By Adeparua Damilola
I could remember having a chat with an experts in the field of journalism sometimes ago. Prior to that chat, my husband had already discussed with him about my joblessness? Yes… joblessness.
During my undergraduate days, 300level precisely, I told my mum, on her sick bed that as soon as I graduate, I would get a good job, like a Federal Government job because that seemed to me a better paying job, and take good care of her and my siblings, not knowing that I was actually day-dreaming. Even though mum died a week after my promise to her, I still had a hope of getting a good job immediately after graduation.
I started preparing myself for the imminent future, but to my disappointment, I was posted to a typical local/primitive locality where I never thought existed for NYSC (National Youths Service Corps). It is a compulsory one year scheme for every graduate in Nigeria under 30 years. It was more or less a place where the future of our great nation (youths) is put in a helpless situation… helpless situation in the sense that during the three weeks orientation programme in the camp, I was promised a very nice and likeable place being a nursing mother … did I just say a nursing mother? …. Yes, I actually got pregnant in 400level, 2nd Semester, but gave birth six months before going for NYSC. To my dismay, the very first day I went to my P.P.A (Primary Place of Assignment), it felt as if I was being kidnapped. Everywhere was bushy and all I could see were few houses which made up different towns and at every entrance to a town were graveyards. As I sat on the motorcycle as there was no car to convey one from one place to another at a desired point in time, the journey seemed an endless one because from Edidi to Odo-Oku, was 12.7 kilometers.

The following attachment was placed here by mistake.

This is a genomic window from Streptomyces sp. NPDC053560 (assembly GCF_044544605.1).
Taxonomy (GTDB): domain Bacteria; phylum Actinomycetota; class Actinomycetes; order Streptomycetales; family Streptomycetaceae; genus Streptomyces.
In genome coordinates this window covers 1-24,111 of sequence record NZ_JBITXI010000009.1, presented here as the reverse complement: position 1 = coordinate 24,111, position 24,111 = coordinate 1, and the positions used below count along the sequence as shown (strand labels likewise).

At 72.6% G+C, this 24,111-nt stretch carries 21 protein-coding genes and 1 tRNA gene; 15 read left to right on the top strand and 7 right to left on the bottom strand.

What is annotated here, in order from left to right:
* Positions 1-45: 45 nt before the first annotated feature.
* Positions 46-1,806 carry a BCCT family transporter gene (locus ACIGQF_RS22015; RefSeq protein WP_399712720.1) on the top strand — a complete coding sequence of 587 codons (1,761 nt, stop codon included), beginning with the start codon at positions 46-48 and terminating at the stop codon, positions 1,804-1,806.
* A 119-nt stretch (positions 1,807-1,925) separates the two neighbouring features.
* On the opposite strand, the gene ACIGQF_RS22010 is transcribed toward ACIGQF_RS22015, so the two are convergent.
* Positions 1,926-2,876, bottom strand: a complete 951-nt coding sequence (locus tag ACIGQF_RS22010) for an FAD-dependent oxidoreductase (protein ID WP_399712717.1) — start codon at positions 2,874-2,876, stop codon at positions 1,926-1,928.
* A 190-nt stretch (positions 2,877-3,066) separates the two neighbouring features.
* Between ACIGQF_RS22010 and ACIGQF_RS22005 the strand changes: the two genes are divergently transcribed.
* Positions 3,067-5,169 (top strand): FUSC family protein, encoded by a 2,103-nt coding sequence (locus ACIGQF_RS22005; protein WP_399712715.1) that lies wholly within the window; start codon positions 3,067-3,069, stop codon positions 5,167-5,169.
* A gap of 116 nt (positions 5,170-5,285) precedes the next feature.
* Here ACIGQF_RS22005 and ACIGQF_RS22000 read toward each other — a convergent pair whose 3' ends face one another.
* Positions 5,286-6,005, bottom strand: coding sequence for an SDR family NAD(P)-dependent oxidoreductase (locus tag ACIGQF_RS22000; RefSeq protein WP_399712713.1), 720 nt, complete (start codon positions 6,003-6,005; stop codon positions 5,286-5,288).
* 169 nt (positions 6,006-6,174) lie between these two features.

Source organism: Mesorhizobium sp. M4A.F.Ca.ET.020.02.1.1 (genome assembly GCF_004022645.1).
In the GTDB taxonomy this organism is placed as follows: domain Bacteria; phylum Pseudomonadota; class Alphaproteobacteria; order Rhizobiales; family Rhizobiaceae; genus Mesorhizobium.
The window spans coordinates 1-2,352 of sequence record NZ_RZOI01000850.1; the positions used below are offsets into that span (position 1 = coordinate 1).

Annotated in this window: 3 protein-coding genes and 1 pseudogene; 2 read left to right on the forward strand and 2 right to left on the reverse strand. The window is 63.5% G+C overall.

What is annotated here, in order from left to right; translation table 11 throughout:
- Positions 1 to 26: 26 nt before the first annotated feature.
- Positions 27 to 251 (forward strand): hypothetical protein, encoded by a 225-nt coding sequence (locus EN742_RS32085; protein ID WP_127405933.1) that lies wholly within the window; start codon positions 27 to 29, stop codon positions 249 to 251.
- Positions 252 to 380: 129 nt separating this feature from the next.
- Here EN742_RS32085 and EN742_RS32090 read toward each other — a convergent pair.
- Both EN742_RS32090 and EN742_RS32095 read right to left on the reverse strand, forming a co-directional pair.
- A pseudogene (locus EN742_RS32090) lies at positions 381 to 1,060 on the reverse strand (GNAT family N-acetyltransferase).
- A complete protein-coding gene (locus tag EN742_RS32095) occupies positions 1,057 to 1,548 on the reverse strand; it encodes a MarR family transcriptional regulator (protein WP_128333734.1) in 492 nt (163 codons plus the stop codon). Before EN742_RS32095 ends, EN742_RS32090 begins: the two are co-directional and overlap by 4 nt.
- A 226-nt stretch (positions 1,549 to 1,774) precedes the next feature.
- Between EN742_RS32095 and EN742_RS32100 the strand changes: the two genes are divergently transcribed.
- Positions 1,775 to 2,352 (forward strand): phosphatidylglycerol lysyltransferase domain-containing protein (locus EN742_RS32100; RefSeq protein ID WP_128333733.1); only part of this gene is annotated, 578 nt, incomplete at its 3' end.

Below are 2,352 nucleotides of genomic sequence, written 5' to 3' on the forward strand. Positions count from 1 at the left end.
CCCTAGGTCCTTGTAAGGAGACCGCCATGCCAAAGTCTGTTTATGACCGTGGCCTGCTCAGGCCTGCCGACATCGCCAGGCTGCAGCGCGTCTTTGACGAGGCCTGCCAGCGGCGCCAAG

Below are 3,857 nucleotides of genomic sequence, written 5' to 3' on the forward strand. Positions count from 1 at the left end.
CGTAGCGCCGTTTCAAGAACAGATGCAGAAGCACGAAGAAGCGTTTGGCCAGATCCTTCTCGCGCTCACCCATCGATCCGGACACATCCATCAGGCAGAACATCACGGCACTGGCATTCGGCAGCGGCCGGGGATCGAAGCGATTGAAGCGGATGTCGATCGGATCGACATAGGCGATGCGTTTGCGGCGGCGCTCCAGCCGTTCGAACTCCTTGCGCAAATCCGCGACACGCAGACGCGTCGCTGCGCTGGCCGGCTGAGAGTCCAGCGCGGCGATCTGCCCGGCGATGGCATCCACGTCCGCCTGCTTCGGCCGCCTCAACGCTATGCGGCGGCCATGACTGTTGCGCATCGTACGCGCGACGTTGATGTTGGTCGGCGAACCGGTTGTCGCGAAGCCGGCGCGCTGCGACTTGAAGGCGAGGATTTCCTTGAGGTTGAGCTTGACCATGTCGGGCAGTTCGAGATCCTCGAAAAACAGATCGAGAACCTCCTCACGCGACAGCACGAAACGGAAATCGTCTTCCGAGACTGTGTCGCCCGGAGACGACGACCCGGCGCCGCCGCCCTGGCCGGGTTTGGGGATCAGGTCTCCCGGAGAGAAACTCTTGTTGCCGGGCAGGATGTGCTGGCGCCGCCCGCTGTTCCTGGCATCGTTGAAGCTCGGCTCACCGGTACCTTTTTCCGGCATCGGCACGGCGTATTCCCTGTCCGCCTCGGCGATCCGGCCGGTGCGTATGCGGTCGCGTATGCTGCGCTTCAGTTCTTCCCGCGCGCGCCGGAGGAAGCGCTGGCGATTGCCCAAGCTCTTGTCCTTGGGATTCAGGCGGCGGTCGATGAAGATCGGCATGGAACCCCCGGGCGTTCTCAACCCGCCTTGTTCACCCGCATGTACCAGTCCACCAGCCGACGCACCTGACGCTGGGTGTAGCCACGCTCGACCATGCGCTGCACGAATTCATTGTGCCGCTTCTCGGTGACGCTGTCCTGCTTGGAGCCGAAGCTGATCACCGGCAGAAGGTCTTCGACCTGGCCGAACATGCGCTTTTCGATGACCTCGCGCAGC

I was praying the kind of silent prayer somebody who perceives an oncoming danger would pray; talkless of the dust on my baby’s hair and my white turning brown due to the dry season! Everywhere was bushy and looked isolated. Hmmm! It all felt like a nightmare and I ended up crying my eyes out for the thought of staying for a complete year with my baby of six month in such a terrible place. I could remember the whimpering dogs at night that usually gave me shiver and sleepless nights due to the fear of being attacked by a wandering ghost for it is believed that when dogs whimper like that at night, something terrible, I mean…scary is on sight.